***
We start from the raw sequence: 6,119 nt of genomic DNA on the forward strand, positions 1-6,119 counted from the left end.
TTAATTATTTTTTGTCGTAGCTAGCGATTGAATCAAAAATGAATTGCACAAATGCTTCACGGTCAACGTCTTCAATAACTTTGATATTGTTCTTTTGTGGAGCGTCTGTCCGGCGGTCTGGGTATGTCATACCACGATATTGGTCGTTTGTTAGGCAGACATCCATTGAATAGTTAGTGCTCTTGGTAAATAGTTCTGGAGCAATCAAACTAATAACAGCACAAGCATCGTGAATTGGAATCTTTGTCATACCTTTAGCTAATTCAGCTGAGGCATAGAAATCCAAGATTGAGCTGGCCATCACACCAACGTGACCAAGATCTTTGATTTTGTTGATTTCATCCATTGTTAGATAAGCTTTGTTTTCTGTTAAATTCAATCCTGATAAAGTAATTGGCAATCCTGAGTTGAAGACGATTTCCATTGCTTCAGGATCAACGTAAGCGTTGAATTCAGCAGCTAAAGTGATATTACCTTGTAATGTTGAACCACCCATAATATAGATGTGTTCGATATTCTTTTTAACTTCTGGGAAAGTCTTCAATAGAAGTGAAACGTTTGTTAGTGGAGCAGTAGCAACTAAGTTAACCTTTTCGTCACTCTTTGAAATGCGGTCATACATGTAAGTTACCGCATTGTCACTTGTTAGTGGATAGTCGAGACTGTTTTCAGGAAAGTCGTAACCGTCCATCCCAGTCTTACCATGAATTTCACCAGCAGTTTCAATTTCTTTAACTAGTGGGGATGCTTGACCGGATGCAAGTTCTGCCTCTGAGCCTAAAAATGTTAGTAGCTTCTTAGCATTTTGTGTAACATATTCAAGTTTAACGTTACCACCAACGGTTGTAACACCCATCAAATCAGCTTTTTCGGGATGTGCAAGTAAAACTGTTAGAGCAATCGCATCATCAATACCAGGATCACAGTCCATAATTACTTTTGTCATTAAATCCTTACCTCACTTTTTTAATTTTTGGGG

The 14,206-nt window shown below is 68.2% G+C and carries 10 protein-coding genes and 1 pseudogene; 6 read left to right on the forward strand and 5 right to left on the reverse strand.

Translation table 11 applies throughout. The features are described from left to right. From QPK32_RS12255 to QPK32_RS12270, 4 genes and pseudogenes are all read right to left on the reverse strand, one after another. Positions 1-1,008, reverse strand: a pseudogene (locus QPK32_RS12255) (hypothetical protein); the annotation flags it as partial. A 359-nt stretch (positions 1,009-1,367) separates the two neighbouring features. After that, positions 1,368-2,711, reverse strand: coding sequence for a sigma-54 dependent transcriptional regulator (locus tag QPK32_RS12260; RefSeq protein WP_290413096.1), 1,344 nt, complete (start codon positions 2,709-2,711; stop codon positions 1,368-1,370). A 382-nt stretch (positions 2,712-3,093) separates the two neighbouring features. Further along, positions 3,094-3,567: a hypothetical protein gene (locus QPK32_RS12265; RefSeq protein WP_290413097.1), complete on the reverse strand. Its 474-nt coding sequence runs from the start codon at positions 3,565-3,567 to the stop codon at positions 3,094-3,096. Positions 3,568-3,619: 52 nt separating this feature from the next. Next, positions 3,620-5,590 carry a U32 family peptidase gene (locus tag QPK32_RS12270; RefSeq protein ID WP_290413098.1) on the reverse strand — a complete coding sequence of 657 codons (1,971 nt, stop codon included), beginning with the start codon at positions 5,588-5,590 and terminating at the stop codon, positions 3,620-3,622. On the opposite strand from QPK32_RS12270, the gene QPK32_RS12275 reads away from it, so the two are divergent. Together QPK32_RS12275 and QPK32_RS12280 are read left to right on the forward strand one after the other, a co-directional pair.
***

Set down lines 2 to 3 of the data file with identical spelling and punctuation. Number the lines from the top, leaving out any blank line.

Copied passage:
TTAATTATTTTTTGTCGTAGCTAGCGATTGAATCAAAAATGAATTGCACAAATGCTTCACGGTCAACGTCTTCAATAACTTTGATATTGTTCTTTTGTGGAGCGTCTGTCCGGCGGTCTGGGTATGTCATACCACGATATTGGTCGTTTGTTAGGCAGACATCCATTGAATAGTTAGTGCTCTTGGTAAATAGTTCTGGAGCAATCAAACTAATAACAGCACAAGCATCGTGAATTGGAATCTTTGTCATACCTTTAGCTAATTCAGCTGAGGCATAGAAATCCAAGATTGAGCTGGCCATCACACCAACGTGACCAAGATCTTTGATTTTGTTGATTTCATCCATTGTTAGATAAGCTTTGTTTTCTGTTAAATTCAATCCTGATAAAGTAATTGGCAATCCTGAGTTGAAGACGATTTCCATTGCTTCAGGATCAACGTAAGCGTTGAATTCAGCAGCTAAAGTGATATTACCTTGTAATGTTGAACCACCCATAATATAGATGTGTTCGATATTCTTTTTAACTTCTGGGAAAGTCTTCAATAGAAGTGAAACGTTTGTTAGTGGAGCAGTAGCAACTAAGTTAACCTTTTCGTCACTCTTTGAAATGCGGTCATACATGTAAGTTACCGCATTGTCACTTGTTAGTGGATAGTCGAGACTGTTTTCAGGAAAGTCGTAACCGTCCATCCCAGTCTTACCATGAATTTCACCAGCAGTTTCAATTTCTTTAACTAGTGGGGATGCTTGACCGGATGCAAGTTCTGCCTCTGAGCCTAAAAATGTTAGTAGCTTCTTAGCATTTTGTGTAACATATTCAAGTTTAACGTTACCACCAACGGTTGTAACACCCATCAAATCAGCTTTTTCGGGATGTGCAAGTAAAACTGTTAGAGCAATCGCATCATCAATACCAGGATCACAGTCCATAATTACTTTTGTCATTAAATCCTTACCTCACTTTTTTAATTTTTGGGG

The 14,206-nt window shown below is 68.2% G+C and carries 10 protein-coding genes and 1 pseudogene; 6 read left to right on the forward strand and 5 right to left on the reverse strand.